• Why do I need a mentor?
  • What do I wish to achieve with the mentorship?
  • Would a mentor in similar field of expertise as mine be better for my requirement? (This depends completely on the purpose of mentoring – are you stuck in your career and want to advance further or are you seeking career change? The choice of your ideal mentor would depend on your target.)
  • What is this person known for – the one(s) you have narrowed down as a possible mentor – check on his/her expertise and past experience – a LinkedIn profile check might help you here or a reference check from those this person has worked with before.

There is a possibility that the person who you have narrowed down as a possible mentor would not have the time or reason to take on this responsibility so best to have at least 2-3 in your list before you approach them.

Is it tough finding a mentor?

Yes, sure it is. First the main reason you seek a mentor is someone who is up there where you wanna be right? That’s the main purpose why people seek a mentor – you want to a person who can be a role model to your aspirations. Then you have to do the right research to seek mentorship from those in your industry and the possibilities are higher that this person might not have the time or would be already on a career transition or role change in this ever evolving workplace. That is the reason why you should have a couple of options to explore during your research.

An alternative could be look for someone with the right credentials to be a mentor. For example a career counselor or a seasoned mentor. They’ll guide you through some proven methodology to assist you – note here it is a self-discovery process and it can be highly illuminating, as opposed to being told what to do!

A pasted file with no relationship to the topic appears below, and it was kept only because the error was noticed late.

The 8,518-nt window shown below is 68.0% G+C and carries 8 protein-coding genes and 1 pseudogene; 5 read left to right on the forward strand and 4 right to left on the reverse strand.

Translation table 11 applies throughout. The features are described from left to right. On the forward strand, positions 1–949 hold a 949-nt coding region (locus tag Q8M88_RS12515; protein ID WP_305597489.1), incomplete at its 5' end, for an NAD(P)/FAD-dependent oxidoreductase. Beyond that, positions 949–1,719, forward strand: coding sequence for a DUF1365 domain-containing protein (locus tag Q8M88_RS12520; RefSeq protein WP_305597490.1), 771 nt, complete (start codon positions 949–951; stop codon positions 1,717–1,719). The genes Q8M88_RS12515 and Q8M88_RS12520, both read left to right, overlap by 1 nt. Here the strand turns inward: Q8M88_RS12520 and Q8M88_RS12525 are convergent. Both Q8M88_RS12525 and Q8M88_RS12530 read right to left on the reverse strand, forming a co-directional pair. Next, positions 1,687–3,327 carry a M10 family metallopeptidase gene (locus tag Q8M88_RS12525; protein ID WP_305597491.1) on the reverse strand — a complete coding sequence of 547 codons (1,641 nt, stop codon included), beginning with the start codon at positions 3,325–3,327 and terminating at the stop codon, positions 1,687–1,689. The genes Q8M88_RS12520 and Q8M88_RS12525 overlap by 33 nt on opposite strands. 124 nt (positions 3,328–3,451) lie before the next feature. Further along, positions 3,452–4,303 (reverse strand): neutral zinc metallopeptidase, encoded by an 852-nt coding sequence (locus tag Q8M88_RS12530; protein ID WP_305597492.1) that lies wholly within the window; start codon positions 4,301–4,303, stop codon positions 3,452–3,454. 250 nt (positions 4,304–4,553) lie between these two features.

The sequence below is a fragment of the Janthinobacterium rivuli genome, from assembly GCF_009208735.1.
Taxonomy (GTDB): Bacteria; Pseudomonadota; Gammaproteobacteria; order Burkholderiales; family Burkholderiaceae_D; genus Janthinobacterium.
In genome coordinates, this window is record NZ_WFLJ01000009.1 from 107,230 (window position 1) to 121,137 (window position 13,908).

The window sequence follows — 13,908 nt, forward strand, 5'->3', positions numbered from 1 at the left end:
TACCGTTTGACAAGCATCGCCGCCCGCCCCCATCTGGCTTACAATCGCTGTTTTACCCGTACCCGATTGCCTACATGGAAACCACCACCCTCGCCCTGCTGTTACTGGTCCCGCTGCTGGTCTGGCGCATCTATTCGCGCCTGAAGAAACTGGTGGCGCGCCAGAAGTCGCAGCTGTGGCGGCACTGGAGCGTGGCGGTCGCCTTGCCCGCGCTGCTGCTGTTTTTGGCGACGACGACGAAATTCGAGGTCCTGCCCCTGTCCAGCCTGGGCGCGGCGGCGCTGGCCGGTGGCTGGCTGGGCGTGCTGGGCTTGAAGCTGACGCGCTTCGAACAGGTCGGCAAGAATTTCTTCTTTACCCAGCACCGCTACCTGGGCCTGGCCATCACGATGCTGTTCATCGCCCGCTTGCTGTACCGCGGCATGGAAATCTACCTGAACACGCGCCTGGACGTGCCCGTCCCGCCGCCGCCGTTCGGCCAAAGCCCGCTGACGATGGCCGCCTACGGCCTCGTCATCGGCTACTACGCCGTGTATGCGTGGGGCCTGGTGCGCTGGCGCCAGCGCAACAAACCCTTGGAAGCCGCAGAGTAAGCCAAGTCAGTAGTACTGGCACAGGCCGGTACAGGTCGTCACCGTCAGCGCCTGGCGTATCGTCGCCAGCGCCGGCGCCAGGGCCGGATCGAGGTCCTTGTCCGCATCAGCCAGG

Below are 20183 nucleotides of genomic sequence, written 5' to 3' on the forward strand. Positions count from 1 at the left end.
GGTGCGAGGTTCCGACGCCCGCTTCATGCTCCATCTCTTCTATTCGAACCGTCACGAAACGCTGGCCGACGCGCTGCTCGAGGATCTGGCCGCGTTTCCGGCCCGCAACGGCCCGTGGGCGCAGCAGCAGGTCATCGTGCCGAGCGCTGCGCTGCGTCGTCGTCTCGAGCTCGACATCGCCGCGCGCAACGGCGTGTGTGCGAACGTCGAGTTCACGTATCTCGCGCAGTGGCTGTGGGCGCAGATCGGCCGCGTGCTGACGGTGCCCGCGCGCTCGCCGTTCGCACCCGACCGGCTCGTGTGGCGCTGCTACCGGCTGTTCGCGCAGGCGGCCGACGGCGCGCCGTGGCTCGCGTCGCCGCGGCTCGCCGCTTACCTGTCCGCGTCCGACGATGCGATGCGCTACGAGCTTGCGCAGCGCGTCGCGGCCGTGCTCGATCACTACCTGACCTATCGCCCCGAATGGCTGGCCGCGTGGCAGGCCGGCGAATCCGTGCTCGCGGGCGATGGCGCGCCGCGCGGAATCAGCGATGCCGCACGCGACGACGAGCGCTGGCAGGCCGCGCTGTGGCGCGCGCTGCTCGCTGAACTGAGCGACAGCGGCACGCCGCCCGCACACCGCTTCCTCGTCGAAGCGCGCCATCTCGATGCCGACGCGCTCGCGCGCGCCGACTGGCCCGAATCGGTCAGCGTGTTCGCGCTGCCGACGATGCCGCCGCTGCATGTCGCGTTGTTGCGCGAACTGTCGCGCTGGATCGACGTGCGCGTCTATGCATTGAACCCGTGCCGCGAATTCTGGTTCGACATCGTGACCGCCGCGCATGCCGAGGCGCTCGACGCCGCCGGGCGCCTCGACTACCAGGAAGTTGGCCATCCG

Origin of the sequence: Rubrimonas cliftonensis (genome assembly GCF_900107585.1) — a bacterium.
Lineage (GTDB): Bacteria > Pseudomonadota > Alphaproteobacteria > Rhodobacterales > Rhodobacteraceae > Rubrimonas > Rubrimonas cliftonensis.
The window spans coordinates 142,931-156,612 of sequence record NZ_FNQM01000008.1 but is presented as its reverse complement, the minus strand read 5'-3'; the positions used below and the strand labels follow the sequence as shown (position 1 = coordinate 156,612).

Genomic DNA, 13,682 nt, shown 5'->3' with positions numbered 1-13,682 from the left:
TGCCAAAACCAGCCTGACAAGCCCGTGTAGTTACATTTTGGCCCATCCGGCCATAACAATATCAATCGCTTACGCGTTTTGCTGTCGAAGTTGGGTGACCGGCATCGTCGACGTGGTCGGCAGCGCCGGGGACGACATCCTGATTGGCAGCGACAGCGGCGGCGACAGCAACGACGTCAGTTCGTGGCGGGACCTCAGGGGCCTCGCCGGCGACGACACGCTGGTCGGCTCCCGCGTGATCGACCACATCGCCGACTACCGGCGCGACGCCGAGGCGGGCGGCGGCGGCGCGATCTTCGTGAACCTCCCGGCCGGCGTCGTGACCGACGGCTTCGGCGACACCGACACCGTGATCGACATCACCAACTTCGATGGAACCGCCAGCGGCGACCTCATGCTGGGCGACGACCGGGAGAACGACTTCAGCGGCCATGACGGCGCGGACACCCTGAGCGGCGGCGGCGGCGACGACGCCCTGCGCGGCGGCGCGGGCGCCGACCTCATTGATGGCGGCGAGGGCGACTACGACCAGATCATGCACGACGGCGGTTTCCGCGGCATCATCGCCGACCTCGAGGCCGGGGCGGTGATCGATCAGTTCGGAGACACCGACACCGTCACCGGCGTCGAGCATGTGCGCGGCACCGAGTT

I have a Mentor, now what?

To get the best out of your mentors you must know the work style preferences of this person. You must recognize and respect that your mentor is devoting extra time out of his/her busy schedule and your mentor’s schedule comes first.

Some tips on how to go plan and organize your mentoring process:

  • Request mutually agreeable mentoring sessions (days and timings) and don’t push too hard on the schedule – after all you have found a teacher and a guide it is best to let him/her take a lead on scheduling.
  • Plan the meetings – on phone or in person, who should call, should you set up a meeting reminder email or a calendar request. If you have this trivial things streamlined it will be better to keep to the schedule and get the most of each session.
  • It is important to set goals during your first meeting; some good tips are here (which also talks about ending a mentoring process in case things are not working out for you).
  • Always respect the time allotted for your mentoring sessions – keep a tab on time and end as planned, this ensures a happy and beneficial relationship.

Mentoring is a brain to pick, an ear to listen, and a push in the right direction.
~John Crosby

Some Mentoring Organizations / Retargets

  • Mentormatch – Website: www.MentorNet.net
    Volunteer as an e-mentor/e-mentoring network for diversity
  • Women in Technology – WIT Website: http://www.womenintechnology.org/
    – “Women Mentoring Women.” This formally structured Mentor/Protégé Program provides for a member protégé to obtain advice from a senior member of WIT. The program also provides professional presentations from key speakers on protégé-selected topics and networking among all participants.
  • SCORE – Website: http://www.score.org/ask_score.html
    Business advice mentoring

If you have tips to share on your experience with a mentor or the mentoring process, please do comment!